Wrong, Wrong, Wrong: The Supreme Court's Worst Decision Since Kelo
According to Chief Justice John Roberts and his liberal colleagues on the Supreme Court, Congress does not have to call a tax a tax in order for it to be a tax. Congress can, in fact, create a penalty instead of a tax, and the President can tell the nation it is not a tax, but the courts can later decide Congress meant otherwise.
Never mind that Congress made it clear it did not intend to impose the individual mandate to buy health insurance as a tax. Never mind that the razor-thin majority by which Obamacare passed would never have existed if that majority had known it was imposing a tax on every living American. Never mind that the case might not have made it to judgment until 2014 if it had walked into the courthouse as an objection to a tax.
The decision in NFIB v. Sebelius is the worst since Kelo v. City of New London (2004), in which the Supreme Court held that a government may seize private property under its eminent domain powers--for the benefit of another private property owner. The two decisions are, in fact, related, since Obamacare forces individuals to pay a private insurance company for insurance, ostensibly for the greater public good.
True, the Supreme Court affirmed that the Commerce Clause limits federal power--an important precedent. And the Court struck down Obamacare's requirement that states carry the burden of an expanded Medicaid program, meaning that the so-called "Affordable Care Act" will neither be affordable nor workable. (Is that what President Obama meant when he said he needed a second term to "redo" the act? Was he tipped off?)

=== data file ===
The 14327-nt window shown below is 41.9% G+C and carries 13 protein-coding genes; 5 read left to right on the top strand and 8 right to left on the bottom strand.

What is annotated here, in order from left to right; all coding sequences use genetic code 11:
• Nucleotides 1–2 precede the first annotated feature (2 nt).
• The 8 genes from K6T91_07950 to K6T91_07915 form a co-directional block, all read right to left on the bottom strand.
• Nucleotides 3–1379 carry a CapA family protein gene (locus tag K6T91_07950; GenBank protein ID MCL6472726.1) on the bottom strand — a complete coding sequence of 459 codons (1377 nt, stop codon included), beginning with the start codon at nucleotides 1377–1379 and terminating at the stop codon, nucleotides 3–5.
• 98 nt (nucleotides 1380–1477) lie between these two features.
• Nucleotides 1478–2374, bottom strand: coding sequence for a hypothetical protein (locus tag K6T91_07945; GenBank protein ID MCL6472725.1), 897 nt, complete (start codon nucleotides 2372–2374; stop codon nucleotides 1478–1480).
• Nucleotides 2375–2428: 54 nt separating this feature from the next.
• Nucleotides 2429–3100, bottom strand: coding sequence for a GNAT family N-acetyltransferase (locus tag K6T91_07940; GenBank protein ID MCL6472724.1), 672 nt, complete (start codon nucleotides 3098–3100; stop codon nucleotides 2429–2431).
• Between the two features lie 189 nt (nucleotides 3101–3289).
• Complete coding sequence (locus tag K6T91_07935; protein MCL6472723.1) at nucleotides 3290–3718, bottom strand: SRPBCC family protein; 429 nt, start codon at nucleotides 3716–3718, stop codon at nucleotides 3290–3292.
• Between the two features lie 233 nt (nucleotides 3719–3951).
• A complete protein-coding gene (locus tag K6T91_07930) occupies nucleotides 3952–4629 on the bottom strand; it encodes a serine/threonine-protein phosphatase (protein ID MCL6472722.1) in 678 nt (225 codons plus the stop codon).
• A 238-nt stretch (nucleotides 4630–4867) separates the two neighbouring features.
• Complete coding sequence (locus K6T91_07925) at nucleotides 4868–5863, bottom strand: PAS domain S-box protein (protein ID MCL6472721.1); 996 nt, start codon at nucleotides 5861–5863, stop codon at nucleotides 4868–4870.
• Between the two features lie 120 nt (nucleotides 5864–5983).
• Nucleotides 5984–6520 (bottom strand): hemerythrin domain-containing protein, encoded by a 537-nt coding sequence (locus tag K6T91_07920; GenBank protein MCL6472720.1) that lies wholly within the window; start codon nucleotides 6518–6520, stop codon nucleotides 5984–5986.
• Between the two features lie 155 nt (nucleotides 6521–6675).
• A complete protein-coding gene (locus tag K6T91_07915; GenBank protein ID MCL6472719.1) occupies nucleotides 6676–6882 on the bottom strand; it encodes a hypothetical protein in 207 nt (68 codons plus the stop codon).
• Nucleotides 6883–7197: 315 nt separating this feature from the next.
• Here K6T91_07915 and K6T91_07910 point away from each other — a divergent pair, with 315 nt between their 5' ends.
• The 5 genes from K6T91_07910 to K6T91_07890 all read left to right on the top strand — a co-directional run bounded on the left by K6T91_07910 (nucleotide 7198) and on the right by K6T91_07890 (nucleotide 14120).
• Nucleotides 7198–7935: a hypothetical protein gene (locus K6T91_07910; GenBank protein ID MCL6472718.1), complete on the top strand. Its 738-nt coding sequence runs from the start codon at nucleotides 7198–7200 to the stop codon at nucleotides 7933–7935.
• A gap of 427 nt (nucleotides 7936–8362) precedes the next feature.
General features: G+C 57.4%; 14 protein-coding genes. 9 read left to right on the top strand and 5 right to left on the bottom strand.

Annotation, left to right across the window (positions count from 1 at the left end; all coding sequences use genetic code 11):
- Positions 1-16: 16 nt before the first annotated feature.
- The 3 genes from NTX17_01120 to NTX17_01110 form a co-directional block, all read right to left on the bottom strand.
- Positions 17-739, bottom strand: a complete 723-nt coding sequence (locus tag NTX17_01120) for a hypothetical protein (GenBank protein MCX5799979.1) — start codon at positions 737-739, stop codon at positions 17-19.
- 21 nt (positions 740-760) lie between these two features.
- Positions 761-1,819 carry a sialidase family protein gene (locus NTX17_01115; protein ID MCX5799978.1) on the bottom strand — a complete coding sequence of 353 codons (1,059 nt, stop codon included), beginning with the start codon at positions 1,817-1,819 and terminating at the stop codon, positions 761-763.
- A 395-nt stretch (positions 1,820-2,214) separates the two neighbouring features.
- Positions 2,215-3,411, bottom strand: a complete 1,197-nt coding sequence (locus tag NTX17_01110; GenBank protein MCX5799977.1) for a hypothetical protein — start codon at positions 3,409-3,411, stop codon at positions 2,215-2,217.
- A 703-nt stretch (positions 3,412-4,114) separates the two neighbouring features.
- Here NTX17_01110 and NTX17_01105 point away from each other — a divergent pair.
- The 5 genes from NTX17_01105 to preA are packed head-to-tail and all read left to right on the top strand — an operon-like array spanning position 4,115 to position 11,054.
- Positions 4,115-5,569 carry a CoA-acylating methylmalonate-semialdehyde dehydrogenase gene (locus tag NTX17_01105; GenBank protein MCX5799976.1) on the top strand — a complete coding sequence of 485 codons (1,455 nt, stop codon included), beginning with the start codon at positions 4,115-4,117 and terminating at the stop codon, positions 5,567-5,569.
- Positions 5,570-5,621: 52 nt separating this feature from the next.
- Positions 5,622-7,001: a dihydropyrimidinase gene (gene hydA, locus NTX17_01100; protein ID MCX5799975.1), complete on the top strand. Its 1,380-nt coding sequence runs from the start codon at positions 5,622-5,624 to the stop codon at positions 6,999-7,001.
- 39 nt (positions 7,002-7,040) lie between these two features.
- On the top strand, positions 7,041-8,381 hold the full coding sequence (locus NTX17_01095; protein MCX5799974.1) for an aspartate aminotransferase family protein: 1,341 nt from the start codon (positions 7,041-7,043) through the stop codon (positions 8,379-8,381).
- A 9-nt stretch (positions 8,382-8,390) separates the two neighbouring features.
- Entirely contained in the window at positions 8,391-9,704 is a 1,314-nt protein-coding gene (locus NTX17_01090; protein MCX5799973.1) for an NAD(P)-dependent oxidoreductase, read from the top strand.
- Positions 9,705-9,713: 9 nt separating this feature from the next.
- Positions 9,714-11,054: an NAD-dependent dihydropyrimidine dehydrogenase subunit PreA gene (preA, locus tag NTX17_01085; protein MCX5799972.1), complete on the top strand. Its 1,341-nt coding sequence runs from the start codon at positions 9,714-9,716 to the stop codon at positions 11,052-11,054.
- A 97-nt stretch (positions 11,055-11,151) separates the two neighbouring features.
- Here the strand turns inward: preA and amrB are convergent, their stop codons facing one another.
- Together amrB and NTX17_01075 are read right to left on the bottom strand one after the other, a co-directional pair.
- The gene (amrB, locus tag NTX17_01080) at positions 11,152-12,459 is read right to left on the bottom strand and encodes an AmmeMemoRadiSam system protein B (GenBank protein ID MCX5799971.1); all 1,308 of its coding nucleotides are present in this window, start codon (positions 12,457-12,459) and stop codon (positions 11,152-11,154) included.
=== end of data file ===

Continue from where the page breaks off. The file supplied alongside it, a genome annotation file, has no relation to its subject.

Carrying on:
It is also true that the Court's image as an impartial, non-partisan body has been upheld--but that was never a real test. It was a false premise imposed by the president, the Democrats, and the mainstream media, who insisted that any decision that didn't go their way would be evidence that the Court was comprised of right-wing political hacks. (Was Roberts affected by their relentless, unprecedented, inexcusable bullying?)
Politically, today's decision is a huge win for the Obama administration--and perhaps, too, for the Obama campaign. Even though the conservative base could be energized by outrage over the decision, the Democrats' strategic advisers believe that voters like winners, first and foremost--and they may be right. Obama's first term is no longer a "waste," as Mitt Romney suggested recently, and opponents of Obamacare will struggle to argue that the law is illegitimate, rather than merely bad policy. Romney will have to take up the substance of health care reform rather than just its constitutionality--a more complex argument to make.
More broadly, Americans' confidence in the judiciary will be damaged by this decision--as much as by Bush v. Gore. Liberals have long believed the Court is merely a political institution. For conservatives, it will be difficult not to see the Court as a political institution whose rules and culture are hostile. It is now customary for Republican appointees to become more left-wing over time; the reverse almost never happens. The answer cannot be to win more elections. A bigger shift, in the legal academy perhaps, will be necessary to restore what conservatives consider the Framers' constitutional vision. And that could take generations.
The Supreme Court has made a wrong decision, for the wrong reasons, in defense of a wrong policy. If citizens do not rush to the polls to undo what has happened--and after today, I am not certain that they will--our health care system will be ruined, our Treasury bankrupted, and our Republic endangered.